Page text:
Note: Candidate interviews are published largely without editing (besides minor typographical corrections) and without limits on length. All council candidates received the same questions, which appear in bold with answers in italics below.
Affordable housing: One of the most common concerns we hear from readers is the need for affordable housing. Is the city doing enough to address the issue? If not, what specific plans would you suggest?
I can tell you we are working on it as much as anything else or more of late and promise that will continue. We formed a committee/task force with the county to explore/brainstorm on ideas. The city is working with a developer on Castle St. at the old WAVE maintenance site to help build Habitat’s first vertical, multi-family project I am aware of, which could lead to exciting things in the future if it works out. Our planning director and staff are working on an option for developers where they can potentially get more height/density if they include affordable units for a set time period or they can make a payment that would go into an affordable housing fund. Still many details to be worked out, but yes we are addressing it from every angle.
Mass transportation: WAVE is in financial crisis and, by some accounts, fails to adequately connect low-income areas with workplaces efficiently (sometimes called a ‘last mile’ problem). Some have suggested cutting back services, others have called for more local support for WAVE. Where do you stand, and what would you like to see public transportation look like in the Wilmington area?
That is a short term and long term question…answer: We need more choice riders to give the system enough ridership to function smoothly and be more financially viable, but I do not see us giving up our cars just yet. It is really a question for the county at this point. The city is the major player financially and has rescued WAVE several times. The county certainly does help, as they should…the citizens of the city also pay county taxes…live in the county too. Most of the weak routes are outside the city, so NH County, other towns (beach), and Brunswick County have to step-up if we are to keep those routes going. Long term, I see a trolley full of riders daily working the tracks left by CSX when trains can cross the river south of downtown. That will be awesome.
Employment: What are your thoughts on Wilmington’s job scene? Are you satisfied with the way incentives have been used in the past? What other specific plans would you suggest to bring jobs to the area — and what kinds of jobs would you like to see here?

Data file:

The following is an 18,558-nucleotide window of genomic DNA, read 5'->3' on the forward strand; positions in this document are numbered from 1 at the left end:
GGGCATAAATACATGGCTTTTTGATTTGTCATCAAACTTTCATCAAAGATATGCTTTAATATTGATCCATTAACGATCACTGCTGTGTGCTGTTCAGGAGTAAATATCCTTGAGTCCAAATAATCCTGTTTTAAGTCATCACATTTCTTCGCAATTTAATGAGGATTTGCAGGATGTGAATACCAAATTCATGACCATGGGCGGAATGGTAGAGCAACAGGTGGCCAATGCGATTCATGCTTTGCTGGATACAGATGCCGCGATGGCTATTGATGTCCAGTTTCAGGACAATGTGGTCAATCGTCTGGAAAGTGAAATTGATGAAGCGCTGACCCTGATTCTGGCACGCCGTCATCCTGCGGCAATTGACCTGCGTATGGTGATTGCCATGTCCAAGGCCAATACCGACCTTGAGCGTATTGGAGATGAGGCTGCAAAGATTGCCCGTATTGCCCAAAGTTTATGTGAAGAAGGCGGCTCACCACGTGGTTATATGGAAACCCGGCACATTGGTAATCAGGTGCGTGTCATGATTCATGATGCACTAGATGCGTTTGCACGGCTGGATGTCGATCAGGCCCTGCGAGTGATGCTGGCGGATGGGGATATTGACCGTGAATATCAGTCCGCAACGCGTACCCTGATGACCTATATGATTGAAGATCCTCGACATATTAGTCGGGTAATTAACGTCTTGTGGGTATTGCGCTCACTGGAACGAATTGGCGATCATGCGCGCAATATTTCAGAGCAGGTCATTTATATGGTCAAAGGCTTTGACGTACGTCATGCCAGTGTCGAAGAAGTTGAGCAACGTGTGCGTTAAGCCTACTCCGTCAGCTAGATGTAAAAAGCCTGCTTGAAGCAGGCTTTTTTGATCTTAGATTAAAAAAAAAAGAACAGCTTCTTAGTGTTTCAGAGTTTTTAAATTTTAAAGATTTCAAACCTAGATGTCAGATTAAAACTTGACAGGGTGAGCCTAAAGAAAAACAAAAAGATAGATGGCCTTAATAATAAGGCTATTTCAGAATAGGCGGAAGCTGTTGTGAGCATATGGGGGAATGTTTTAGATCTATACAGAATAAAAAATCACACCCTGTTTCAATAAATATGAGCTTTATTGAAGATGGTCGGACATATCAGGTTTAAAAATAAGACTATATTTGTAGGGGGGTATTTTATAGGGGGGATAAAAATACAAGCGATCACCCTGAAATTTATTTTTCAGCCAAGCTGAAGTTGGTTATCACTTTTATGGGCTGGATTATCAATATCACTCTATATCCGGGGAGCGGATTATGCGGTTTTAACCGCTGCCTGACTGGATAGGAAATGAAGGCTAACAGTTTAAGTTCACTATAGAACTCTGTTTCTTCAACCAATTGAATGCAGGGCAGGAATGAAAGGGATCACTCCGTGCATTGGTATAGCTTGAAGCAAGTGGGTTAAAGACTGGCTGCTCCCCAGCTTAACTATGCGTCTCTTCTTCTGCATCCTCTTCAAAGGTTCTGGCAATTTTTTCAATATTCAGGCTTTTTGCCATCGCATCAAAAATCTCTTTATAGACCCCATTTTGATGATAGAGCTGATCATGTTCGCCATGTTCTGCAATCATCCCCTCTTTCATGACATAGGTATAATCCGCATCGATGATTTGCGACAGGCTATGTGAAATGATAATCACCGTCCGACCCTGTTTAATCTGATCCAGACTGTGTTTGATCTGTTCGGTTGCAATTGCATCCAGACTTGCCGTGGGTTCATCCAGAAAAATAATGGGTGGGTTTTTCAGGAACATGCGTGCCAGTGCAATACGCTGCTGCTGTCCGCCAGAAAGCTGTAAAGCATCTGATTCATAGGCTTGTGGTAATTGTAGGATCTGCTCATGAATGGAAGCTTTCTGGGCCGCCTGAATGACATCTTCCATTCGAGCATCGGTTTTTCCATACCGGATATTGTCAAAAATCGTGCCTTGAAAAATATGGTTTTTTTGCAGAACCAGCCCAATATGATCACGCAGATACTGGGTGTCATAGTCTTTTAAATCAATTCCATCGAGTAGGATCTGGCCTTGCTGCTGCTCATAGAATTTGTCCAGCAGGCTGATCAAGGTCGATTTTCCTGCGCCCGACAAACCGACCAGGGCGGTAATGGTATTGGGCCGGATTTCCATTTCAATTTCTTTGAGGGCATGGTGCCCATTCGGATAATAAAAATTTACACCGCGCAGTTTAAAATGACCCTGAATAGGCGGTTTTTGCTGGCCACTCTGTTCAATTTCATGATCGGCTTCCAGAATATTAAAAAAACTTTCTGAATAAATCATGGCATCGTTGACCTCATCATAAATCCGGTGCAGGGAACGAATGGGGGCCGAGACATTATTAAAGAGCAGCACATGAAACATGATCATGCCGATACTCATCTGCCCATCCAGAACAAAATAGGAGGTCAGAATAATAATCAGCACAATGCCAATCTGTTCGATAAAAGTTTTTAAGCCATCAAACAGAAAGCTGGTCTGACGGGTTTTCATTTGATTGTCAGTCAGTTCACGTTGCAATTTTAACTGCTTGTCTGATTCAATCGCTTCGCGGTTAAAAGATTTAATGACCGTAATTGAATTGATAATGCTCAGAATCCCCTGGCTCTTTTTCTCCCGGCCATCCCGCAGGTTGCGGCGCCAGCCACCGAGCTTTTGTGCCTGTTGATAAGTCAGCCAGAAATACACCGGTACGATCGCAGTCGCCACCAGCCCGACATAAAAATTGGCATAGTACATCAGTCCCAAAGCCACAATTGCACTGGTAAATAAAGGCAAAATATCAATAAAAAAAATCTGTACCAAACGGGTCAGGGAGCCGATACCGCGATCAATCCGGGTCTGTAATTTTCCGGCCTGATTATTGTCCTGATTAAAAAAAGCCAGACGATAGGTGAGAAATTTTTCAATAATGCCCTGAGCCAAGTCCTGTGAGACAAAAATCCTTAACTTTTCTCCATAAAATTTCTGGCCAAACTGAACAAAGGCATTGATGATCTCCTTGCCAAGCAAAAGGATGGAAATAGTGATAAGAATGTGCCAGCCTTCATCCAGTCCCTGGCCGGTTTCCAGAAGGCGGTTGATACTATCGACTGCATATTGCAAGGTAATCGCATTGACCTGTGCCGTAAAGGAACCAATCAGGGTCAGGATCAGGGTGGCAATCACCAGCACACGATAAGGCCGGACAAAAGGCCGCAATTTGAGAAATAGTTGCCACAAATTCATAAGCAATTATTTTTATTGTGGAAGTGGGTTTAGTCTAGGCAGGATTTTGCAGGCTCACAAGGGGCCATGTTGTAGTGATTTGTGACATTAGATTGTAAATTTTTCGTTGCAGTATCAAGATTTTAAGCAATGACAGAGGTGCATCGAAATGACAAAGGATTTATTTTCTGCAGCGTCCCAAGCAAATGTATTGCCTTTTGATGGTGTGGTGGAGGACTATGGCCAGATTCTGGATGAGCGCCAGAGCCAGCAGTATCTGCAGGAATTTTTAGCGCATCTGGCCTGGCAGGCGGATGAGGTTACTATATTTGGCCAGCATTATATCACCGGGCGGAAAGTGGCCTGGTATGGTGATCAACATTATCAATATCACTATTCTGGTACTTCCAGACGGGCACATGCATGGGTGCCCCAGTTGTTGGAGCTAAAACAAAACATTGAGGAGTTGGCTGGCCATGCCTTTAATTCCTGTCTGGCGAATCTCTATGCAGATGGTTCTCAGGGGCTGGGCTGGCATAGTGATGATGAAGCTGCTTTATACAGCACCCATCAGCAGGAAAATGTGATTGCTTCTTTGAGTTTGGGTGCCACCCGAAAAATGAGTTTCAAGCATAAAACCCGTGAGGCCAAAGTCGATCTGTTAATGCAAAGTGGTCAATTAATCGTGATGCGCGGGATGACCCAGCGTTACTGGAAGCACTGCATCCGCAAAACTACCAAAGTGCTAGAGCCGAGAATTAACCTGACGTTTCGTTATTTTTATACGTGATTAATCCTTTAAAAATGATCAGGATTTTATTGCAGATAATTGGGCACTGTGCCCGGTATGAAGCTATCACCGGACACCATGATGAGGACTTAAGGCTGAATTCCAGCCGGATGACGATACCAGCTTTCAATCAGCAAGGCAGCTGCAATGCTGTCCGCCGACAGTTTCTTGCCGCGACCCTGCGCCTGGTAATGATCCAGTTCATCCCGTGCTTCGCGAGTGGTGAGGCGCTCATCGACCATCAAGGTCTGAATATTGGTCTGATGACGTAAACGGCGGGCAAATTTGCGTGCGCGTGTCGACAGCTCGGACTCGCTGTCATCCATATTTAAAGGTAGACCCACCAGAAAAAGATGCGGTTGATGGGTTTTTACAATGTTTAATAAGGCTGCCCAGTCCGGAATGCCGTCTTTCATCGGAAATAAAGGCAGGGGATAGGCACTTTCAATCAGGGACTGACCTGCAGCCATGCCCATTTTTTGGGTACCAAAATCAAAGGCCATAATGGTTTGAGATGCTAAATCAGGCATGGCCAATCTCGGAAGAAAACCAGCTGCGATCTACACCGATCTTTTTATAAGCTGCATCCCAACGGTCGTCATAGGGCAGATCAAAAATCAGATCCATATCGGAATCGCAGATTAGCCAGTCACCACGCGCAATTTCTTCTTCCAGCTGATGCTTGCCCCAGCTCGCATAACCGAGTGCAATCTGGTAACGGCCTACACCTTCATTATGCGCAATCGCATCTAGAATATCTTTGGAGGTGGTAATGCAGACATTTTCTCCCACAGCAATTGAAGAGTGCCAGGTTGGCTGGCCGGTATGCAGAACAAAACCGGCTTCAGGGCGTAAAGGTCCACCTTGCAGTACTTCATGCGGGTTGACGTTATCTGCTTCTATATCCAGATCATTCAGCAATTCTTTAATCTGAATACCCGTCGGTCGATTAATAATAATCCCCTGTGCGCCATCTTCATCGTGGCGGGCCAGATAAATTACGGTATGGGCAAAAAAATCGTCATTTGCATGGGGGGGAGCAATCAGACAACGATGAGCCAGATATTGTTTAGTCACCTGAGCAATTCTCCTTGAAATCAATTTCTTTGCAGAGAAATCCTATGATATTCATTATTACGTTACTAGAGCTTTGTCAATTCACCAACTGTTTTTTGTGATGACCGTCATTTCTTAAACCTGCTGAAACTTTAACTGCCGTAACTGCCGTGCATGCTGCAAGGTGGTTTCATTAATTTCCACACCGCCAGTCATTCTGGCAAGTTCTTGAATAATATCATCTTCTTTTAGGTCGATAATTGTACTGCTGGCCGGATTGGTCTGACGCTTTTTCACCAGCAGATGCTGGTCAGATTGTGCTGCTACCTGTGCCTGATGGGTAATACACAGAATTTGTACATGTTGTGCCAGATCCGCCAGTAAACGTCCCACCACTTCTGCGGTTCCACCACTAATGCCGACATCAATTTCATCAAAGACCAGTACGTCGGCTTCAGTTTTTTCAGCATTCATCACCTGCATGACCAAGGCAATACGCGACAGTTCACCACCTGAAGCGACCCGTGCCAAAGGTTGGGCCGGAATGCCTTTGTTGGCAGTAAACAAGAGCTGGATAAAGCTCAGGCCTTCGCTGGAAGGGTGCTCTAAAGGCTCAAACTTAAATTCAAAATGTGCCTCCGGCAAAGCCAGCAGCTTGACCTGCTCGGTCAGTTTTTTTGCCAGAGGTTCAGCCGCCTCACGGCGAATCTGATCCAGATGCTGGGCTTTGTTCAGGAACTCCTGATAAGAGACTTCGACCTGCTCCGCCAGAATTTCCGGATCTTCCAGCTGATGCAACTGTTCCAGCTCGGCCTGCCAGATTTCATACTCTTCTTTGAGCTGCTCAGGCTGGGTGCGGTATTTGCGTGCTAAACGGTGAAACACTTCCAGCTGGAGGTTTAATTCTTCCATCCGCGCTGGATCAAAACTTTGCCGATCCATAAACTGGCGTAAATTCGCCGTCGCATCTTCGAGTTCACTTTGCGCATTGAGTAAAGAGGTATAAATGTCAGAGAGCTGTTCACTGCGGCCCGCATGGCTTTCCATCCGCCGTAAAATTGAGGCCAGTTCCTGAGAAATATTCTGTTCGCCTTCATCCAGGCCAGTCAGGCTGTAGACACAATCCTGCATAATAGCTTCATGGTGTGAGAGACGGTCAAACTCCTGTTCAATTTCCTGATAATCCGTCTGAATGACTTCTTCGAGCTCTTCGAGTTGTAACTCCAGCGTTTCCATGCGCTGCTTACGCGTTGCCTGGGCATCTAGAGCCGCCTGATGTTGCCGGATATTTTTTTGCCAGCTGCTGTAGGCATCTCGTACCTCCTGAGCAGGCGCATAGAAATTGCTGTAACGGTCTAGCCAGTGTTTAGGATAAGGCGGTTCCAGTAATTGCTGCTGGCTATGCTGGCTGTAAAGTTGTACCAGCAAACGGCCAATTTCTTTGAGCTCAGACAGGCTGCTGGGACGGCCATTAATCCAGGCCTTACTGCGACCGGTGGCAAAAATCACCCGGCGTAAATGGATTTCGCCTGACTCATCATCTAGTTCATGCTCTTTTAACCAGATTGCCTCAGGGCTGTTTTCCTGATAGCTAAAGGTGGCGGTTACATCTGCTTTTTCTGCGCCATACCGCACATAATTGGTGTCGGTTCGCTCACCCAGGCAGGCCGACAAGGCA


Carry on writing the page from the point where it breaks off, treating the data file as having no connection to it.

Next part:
Our job scene has really diversified and improved over the last decade. Our economy is retaining and attracting more entrepreneurs/start-ups. Our incentives always have markers/goals to reach before there is any benefit/pay-out, so yes I have been fine with how they have worked or not worked (Vertex got zippo from the city). We need to continue to work in tandem with the county on the Garner Report plan (update it, set new goals). The goals stemming from this report still make good sense. We need more jobs that our citizens without a college degree can obtain, be it manufacturing or other. Hopefully, the 421 corridor will start to feel the effects of having natural gas, water, and sewer very soon. We need to continue to focus on our existing clusters – pharma, banking/lending, and software, as well as any industry that would complement GE/Hitachi or Corning. And we are seeing film really come back finally…that is a welcome sight.
Downtown: Wilmington has paid special attention to its downtown area in terms of incentives, police presence, marketing, and other services (including those provided by WDI). What are your thoughts on the current state of downtown? Are there any specific changes you’d like to see in the downtown area?
Not sure what incentives you are referring to…PPD? The citizens downtown pay an additional property tax to cover the cost of many of these new services. IMO, downtown has reached a tipping point and fallen backward during the last couple of economic cycles. My hope was we could gain enough momentum to top, and we finally have. Downtown is humming with activity/progress. As we see more and more resident heads on beds we will see DT transition to a more all-day/night work/play/sleep neighborhood/community. The long sought after amenities (drug store, etc.) will follow.
Development: There’s been a lot of discussion about how development has taken place in Wilmington. Are you satisfied with that process? Is there anything about it you’d like to change?
I find it hard to believe that we need any more apartments or storage facilities but, in both cases, they fill up shortly after completion. There are many socio-economic reasons causing these needs…too much to get into here, but in short, almost every age/demo is moving back to the city and very few want a big house/yard to care for…people value their free time differently today. I think our process could improve…be smoother, more one-stop and we will be working on that (if I’m re-elected). The key ingredient is finishing up our Land Development Code based upon the Comprehensive Plan we formulated from citizen input over two years. Getting this updated road map on the books will make a huge difference.